The euro remained under pressure on Tuesday as investors flee from risk-buying amid a slew of bad news out of Europe.
While slashing the AAA rating to 'negative' from 'stable' late Monday, Moody's Investors Service warned Germany, the Netherlands and Luxembourg that they may lose their coveted triple-A credit ratings due to intensified uncertainty regarding the outcome of the European debt crisis.
Moody's also said the risk of a Greek exit from the euro area has increased relative to its expectations earlier this year. A Greek exit from the monetary union would pose a material threat to the euro, it warned.
The euro remains on the defensive ahead of Greece's meeting with international creditors in Athens today to assess the country's progress in meeting official bailout targets. Speculation is rife that the country will not be able to meet its deficit targets and the troika may refuse further financial aid.
At the same time, the Spanish 10-year yield is heading towards the more unsustainable level of 8 percent, suggesting that a Spanish sovereign bailout is imminent in the near-future. The Spanish 10-year yield made a record high of 7.565 percent yesterday.
Adding to worries, flash survey results from Markit Economics showed that the Eurozone private sector economy contracted for the tenth time in the last eleven months, with the rate of decline unchanged on June.
The flash composite Purchasing Managers' Index remained unchanged at 46.4 and matched the consensus forecast. A reading below 50 suggests contraction in the sector.
While the manufacturing PMI fell to 44.1 from 45.1 in June, the services PMI rose to 47.6 from 47.1. Economists were forecasting the manufacturing index to rise to 45.2 and the services PMI to remain stable at 47.1.
The common currency that traded lower against the US dollar in the previous session broke its broader sideways trend at the beginning of the London session. With the euro-buck pair staying below the key 1.21 level, a potential re-testing of yesterday's fresh 2-year low of 1.2069 is seen in the near-term.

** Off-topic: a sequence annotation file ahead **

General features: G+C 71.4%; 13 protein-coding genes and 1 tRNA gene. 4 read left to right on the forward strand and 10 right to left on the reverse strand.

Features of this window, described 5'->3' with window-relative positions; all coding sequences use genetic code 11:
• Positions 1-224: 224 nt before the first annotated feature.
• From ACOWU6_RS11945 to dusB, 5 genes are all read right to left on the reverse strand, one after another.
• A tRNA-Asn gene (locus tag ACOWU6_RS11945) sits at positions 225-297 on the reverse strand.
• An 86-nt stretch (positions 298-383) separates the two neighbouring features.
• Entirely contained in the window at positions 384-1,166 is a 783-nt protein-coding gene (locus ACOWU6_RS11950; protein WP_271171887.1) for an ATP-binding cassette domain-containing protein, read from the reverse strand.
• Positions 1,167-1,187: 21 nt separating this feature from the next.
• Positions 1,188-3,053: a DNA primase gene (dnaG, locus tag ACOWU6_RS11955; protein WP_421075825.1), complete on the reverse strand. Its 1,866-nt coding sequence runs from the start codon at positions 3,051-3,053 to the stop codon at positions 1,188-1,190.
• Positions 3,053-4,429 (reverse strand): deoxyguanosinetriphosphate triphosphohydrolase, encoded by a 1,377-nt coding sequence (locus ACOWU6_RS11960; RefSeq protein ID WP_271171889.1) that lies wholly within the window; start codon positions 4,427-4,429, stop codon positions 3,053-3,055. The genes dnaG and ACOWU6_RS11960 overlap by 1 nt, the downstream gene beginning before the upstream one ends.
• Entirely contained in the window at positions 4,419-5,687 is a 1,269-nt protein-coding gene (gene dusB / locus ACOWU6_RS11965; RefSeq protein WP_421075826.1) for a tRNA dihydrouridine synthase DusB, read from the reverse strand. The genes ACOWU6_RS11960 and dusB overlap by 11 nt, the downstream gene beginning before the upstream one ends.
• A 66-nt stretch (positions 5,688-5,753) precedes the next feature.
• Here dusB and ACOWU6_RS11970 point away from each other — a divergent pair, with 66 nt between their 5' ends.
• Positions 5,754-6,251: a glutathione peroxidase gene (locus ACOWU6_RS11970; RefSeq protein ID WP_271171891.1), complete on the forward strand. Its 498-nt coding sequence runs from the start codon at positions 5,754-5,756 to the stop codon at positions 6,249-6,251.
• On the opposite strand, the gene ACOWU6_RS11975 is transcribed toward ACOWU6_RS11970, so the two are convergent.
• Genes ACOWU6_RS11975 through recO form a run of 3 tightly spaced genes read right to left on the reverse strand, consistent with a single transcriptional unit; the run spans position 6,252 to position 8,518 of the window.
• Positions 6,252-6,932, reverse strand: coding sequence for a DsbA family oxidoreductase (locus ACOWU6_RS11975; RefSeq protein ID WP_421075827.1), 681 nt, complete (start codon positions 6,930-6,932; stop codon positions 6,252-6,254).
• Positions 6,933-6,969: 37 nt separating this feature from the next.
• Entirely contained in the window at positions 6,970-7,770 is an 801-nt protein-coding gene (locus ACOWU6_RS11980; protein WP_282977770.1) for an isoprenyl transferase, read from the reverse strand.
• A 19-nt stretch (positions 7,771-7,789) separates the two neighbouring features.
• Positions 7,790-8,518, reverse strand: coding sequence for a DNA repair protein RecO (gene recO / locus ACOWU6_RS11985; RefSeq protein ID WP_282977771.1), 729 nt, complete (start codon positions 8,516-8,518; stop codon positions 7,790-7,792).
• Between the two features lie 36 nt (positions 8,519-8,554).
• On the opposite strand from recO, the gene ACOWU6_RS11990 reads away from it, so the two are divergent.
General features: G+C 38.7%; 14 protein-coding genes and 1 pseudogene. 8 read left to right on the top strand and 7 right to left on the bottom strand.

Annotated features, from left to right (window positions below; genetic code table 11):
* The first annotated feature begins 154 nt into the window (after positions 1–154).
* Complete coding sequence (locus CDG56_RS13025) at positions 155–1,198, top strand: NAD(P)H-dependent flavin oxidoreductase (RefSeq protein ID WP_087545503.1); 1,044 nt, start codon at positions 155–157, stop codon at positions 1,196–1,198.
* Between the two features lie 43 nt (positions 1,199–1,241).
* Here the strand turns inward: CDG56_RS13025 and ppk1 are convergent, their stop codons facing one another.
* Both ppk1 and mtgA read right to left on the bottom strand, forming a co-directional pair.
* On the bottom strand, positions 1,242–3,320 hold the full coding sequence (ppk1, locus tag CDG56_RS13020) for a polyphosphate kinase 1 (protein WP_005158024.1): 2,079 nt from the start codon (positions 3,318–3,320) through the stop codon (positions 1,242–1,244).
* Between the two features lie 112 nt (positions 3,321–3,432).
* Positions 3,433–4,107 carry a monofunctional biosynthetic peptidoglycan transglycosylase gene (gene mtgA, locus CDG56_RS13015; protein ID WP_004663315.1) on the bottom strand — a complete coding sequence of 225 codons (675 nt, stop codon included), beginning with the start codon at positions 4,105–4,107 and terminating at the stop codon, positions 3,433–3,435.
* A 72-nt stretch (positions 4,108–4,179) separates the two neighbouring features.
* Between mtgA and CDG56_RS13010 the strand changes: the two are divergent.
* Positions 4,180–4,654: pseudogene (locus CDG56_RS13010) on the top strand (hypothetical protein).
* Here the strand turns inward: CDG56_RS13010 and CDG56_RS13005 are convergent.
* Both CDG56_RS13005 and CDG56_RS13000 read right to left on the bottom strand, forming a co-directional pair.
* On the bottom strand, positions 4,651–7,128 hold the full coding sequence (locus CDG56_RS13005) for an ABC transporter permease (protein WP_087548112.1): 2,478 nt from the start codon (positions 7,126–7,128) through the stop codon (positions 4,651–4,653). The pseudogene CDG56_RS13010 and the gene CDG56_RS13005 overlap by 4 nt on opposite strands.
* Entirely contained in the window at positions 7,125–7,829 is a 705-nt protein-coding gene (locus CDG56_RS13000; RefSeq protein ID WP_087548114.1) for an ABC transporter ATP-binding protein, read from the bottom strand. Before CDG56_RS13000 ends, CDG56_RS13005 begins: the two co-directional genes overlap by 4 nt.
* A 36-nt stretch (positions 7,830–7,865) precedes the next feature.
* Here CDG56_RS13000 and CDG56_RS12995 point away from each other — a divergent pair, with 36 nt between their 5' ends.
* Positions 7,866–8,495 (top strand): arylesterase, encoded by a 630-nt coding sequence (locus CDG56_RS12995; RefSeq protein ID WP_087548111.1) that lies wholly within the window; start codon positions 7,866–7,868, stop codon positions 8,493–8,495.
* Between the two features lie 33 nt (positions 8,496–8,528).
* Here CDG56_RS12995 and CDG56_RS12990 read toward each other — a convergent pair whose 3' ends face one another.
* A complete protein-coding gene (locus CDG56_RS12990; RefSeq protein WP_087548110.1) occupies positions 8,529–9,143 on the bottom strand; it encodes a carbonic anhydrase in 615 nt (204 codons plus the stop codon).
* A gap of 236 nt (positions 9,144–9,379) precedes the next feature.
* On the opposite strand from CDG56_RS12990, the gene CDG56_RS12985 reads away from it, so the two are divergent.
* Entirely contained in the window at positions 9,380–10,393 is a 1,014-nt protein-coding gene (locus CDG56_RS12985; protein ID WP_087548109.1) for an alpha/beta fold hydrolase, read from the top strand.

The euro also slipped below the 94.50 level against the yen, triggering the sell-off could challenge yesterday's near 12-year low of 94.26. The next downside target for the pair is seen around the 91.50 level.
The single currency slipped back from yesterday's 4-day high of 0.7827 against the pound in early deals, falling as low as 0.78 around 6:10 am ET. The euro-pound pair is presently worth 0.7804 with 0.7790 seen as the next likely support level in the near-term.
The number of mortgages approved for house purchases in the U.K. declined unexpectedly in June, the latest figures from the British Bankers' Association showed today.
The number of approvals fell to 26,269 in June from a revised 29,567 in May. Economists were expecting the number of approvals to rise to 31,200 from May's originally reported 30,238.
The euro moved in its familiar ranges against the Swiss franc, trading in a narrow 2-pip range as in the case for the last few months. The euro-franc pair is presently trading at 1.2012.
Looking ahead, the U.S. house price index for May and the Richmond Federal Manufacturing index for July are the major economic data due in the North American session.
by RTT Staff Writer
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